Maps of the Locales of Exquisite Folly

(Double-click to expand the pictures)


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Lower Manhattan

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New York Area

Virtually all of New York City’s “enormous” 20,000 population lived on the southernmost tenth of Manhattan Island. Very few of its structures were higher than three stories.

The vast bulk of this area was then agricultural land, not residential or commercial. Area farmers produced a great variety of grains, fruits, vegetables, and livestock.

Thomas Dordrecht does not traverse the Kingsbridge in this story, but he was surely familiar with the sole vehicular and pedestrian egress from Manhattan Island.

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Route of the “Janie”

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Period Chart of Hell Gate

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Hell Gate Area Streets

The passage between the southern tip of Manhattan to the open waters of Long Island Sound would have been a severe challenge to all marine craft lacking auxiliary power.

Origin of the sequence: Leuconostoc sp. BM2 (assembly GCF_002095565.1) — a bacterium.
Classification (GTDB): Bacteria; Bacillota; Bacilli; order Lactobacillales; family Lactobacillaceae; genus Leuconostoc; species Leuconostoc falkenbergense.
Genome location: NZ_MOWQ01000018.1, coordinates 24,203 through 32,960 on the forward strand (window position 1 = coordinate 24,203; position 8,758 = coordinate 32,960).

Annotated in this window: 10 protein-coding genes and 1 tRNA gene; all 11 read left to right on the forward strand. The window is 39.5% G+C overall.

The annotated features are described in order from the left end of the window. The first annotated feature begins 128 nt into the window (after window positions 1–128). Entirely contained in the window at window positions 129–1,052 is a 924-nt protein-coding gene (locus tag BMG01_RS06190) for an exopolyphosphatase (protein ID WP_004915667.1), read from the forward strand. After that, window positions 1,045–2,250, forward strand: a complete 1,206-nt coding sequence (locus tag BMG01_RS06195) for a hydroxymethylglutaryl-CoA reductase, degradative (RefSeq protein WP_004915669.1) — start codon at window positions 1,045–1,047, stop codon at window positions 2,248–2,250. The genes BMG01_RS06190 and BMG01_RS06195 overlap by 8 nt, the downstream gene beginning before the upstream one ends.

Until late in the 19th Century, the Hell Gate was far more treacherous than it (still) is today. Twice daily, all the waters of the Sound and New York Bay try to push through this funnel.

When the HMS Hussar was wrecked in Hell Gate in 1780, one of her cannons was salvaged. Long displayed in Central Park, conservators discovered live ammunition in it in 2013.

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Hell Gate Satellite View

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Mamaroneck Harbor

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Departure of the “Dorothy C.”

In 1765 there were no dredged channels, no navigational aids, and few identifiable buildings to mark one’s course. Captains drew sketches for each other and committed outlines to memory.

Like many coastal ports, Mamaroneck’s harbor is reached via a long, narrow, twisty passage. If winds were adverse, traversing the last mile to the wharf involved heavy manual labor.

Until 1815, the British Navy often tried to guard or monitor or interdict American commerce by patrolling the Lower Bay and the Atlantic approaches. It did so zealously in 1765.






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